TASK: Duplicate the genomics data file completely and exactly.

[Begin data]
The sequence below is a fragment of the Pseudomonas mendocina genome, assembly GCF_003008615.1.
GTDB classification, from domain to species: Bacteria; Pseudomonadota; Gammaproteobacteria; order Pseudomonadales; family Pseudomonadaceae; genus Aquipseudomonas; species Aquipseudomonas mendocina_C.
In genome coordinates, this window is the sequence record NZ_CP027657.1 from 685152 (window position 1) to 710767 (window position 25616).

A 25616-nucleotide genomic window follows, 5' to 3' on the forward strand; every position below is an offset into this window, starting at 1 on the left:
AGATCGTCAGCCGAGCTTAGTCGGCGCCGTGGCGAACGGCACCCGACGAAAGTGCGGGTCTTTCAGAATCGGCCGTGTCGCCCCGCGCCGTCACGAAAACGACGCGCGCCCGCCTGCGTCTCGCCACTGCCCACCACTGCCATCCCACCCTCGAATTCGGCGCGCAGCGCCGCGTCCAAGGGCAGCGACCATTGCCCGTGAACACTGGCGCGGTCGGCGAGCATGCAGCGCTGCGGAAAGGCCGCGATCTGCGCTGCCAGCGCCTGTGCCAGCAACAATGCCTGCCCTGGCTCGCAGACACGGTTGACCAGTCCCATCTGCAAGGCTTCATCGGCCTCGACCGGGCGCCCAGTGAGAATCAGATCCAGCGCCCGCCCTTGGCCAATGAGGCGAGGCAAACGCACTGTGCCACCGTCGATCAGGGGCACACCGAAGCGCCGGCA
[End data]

The sequence below is a fragment of the Pseudomonas mendocina genome, assembly GCF_003008615.1.
GTDB classification, from domain to species: Bacteria; Pseudomonadota; Gammaproteobacteria; order Pseudomonadales; family Pseudomonadaceae; genus Aquipseudomonas; species Aquipseudomonas mendocina_C.
In genome coordinates, this window is the sequence record NZ_CP027657.1 from 685152 (window position 1) to 710767 (window position 25616).

A 25616-nucleotide genomic window follows, 5' to 3' on the forward strand; every position below is an offset into this window, starting at 1 on the left:
AGATCGTCAGCCGAGCTTAGTCGGCGCCGTGGCGAACGGCACCCGACGAAAGTGCGGGTCTTTCAGAATCGGCCGTGTCGCCCCGCGCCGTCACGAAAACGACGCGCGCCCGCCTGCGTCTCGCCACTGCCCACCACTGCCATCCCACCCTCGAATTCGGCGCGCAGCGCCGCGTCCAAGGGCAGCGACCATTGCCCGTGAACACTGGCGCGGTCGGCGAGCATGCAGCGCTGCGGAAAGGCCGCGATCTGCGCTGCCAGCGCCTGTGCCAGCAACAATGCCTGCCCTGGCTCGCAGACACGGTTGACCAGTCCCATCTGCAAGGCTTCATCGGCCTCGACCGGGCGCCCAGTGAGAATCAGATCCAGCGCCCGCCCTTGGCCAATGAGGCGAGGCAAACGCACTGTGCCACCGTCGATCAGGGGCACACCGAAGCGCCGGCA